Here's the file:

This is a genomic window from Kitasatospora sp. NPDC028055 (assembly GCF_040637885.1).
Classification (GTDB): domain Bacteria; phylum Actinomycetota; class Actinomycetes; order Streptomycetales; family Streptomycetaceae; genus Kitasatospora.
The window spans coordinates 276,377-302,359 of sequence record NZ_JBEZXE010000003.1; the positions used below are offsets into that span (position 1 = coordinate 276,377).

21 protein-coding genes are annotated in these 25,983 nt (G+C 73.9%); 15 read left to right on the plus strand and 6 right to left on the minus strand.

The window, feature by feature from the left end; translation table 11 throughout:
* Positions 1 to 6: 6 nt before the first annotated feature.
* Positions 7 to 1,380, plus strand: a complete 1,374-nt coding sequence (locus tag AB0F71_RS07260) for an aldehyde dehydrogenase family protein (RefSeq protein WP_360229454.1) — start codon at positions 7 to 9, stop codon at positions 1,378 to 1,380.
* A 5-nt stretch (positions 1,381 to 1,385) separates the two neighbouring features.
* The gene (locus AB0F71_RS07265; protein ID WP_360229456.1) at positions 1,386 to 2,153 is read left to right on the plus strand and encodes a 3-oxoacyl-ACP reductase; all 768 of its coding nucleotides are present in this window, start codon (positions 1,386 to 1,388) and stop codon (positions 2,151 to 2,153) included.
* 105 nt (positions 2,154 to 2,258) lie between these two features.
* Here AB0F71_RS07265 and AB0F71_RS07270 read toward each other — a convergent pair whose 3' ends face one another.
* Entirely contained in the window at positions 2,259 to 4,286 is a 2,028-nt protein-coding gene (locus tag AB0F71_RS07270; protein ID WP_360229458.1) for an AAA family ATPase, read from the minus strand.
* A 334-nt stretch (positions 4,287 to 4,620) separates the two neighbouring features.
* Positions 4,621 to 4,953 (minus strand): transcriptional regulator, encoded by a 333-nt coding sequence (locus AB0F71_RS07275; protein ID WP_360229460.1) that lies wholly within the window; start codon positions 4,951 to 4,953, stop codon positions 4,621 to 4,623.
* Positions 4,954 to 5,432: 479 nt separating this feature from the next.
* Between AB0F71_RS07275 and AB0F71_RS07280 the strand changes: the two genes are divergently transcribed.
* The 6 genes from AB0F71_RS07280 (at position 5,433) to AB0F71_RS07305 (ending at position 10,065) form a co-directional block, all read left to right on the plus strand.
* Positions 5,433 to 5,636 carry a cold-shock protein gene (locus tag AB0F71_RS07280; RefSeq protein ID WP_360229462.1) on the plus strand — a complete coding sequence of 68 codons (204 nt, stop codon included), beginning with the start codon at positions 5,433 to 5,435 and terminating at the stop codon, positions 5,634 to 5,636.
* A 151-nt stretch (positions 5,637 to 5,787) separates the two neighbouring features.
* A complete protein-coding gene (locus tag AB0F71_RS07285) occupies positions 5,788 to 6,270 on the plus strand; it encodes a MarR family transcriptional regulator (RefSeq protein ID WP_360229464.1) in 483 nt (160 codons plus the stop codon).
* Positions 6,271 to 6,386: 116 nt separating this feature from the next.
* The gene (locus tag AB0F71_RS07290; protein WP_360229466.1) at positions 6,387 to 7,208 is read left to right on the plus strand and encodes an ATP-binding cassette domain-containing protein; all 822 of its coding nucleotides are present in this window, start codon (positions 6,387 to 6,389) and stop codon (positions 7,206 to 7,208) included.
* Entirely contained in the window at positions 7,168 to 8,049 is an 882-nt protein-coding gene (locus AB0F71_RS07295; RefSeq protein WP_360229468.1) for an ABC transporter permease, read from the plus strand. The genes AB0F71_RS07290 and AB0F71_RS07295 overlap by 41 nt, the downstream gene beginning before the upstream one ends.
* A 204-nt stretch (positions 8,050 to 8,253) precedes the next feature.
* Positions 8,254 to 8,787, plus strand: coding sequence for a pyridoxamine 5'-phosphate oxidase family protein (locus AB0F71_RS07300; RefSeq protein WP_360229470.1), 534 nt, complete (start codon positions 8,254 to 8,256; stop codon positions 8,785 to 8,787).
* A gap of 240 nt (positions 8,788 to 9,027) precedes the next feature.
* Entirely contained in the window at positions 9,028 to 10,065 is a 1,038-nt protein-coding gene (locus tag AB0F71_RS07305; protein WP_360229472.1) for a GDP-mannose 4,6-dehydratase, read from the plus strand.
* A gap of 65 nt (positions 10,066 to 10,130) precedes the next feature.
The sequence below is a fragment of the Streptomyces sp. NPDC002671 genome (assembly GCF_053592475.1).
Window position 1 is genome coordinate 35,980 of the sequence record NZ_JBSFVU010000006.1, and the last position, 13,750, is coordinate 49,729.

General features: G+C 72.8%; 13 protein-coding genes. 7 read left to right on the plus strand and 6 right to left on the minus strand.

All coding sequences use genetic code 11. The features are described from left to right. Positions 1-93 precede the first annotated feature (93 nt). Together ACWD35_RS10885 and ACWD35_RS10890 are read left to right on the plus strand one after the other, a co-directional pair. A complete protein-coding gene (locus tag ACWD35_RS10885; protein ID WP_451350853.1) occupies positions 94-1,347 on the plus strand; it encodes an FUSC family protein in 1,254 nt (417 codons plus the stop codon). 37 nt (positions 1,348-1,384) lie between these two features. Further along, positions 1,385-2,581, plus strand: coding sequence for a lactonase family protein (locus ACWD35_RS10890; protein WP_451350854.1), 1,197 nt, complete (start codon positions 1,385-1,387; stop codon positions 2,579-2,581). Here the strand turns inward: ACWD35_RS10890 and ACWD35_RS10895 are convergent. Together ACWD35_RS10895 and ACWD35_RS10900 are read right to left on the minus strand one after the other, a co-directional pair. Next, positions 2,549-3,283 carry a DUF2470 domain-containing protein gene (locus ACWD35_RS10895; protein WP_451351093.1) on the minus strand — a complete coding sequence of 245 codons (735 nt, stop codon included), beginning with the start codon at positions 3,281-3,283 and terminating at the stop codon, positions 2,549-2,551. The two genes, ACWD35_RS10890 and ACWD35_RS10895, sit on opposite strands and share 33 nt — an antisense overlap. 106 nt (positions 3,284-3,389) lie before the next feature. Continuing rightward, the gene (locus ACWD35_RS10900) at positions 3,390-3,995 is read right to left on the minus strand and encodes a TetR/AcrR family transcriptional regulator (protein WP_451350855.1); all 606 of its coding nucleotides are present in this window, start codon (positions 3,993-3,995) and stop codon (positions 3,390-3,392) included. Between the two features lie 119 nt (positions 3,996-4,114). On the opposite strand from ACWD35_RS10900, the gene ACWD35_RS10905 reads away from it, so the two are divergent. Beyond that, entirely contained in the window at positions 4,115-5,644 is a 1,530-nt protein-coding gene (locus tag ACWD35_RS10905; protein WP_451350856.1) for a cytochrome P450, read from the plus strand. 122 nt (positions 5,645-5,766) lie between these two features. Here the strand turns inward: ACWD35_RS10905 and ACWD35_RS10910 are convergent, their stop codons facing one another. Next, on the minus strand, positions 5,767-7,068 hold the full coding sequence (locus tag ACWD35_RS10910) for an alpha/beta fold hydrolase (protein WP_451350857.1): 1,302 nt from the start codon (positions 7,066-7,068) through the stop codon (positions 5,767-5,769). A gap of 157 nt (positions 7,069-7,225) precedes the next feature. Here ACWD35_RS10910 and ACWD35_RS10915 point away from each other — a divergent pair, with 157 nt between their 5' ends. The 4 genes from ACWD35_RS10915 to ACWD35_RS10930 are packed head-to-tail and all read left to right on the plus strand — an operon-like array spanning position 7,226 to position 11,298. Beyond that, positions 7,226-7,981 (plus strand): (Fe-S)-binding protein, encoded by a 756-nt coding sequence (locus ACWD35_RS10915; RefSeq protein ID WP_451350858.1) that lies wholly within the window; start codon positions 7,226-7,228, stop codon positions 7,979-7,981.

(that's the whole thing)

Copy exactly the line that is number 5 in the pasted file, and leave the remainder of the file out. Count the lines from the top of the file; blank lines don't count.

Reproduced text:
The window, feature by feature from the left end; translation table 11 throughout: